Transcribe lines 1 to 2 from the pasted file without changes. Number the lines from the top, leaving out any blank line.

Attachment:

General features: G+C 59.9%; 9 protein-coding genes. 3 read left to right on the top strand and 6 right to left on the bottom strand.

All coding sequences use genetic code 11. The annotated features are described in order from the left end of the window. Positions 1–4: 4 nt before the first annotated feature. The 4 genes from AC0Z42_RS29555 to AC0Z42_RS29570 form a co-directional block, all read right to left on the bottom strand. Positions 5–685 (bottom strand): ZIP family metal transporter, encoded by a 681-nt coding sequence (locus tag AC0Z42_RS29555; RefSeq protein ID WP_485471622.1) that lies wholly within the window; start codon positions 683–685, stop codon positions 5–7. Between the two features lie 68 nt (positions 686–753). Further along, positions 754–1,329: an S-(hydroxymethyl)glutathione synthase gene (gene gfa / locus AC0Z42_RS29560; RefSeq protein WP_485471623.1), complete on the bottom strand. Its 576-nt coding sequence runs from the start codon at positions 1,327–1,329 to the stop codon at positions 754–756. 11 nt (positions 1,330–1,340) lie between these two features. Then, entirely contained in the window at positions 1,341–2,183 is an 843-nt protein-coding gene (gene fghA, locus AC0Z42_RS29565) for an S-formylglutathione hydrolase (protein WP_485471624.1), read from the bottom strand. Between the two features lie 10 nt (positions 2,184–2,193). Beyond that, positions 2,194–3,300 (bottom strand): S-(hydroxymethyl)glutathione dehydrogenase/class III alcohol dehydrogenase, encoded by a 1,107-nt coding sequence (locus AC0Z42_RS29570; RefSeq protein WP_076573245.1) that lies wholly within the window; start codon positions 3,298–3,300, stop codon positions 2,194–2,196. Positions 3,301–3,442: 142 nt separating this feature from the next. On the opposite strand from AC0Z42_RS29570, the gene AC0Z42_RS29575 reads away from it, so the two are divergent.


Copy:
General features: G+C 59.9%; 9 protein-coding genes. 3 read left to right on the top strand and 6 right to left on the bottom strand.

All coding sequences use genetic code 11. The annotated features are described in order from the left end of the window. Positions 1–4: 4 nt before the first annotated feature. The 4 genes from AC0Z42_RS29555 to AC0Z42_RS29570 form a co-directional block, all read right to left on the bottom strand. Positions 5–685 (bottom strand): ZIP family metal transporter, encoded by a 681-nt coding sequence (locus tag AC0Z42_RS29555; RefSeq protein ID WP_485471622.1) that lies wholly within the window; start codon positions 683–685, stop codon positions 5–7. Between the two features lie 68 nt (positions 686–753). Further along, positions 754–1,329: an S-(hydroxymethyl)glutathione synthase gene (gene gfa / locus AC0Z42_RS29560; RefSeq protein WP_485471623.1), complete on the bottom strand. Its 576-nt coding sequence runs from the start codon at positions 1,327–1,329 to the stop codon at positions 754–756. 11 nt (positions 1,330–1,340) lie between these two features. Then, entirely contained in the window at positions 1,341–2,183 is an 843-nt protein-coding gene (gene fghA, locus AC0Z42_RS29565) for an S-formylglutathione hydrolase (protein WP_485471624.1), read from the bottom strand. Between the two features lie 10 nt (positions 2,184–2,193). Beyond that, positions 2,194–3,300 (bottom strand): S-(hydroxymethyl)glutathione dehydrogenase/class III alcohol dehydrogenase, encoded by a 1,107-nt coding sequence (locus AC0Z42_RS29570; RefSeq protein WP_076573245.1) that lies wholly within the window; start codon positions 3,298–3,300, stop codon positions 2,194–2,196. Positions 3,301–3,442: 142 nt separating this feature from the next. On the opposite strand from AC0Z42_RS29570, the gene AC0Z42_RS29575 reads away from it, so the two are divergent.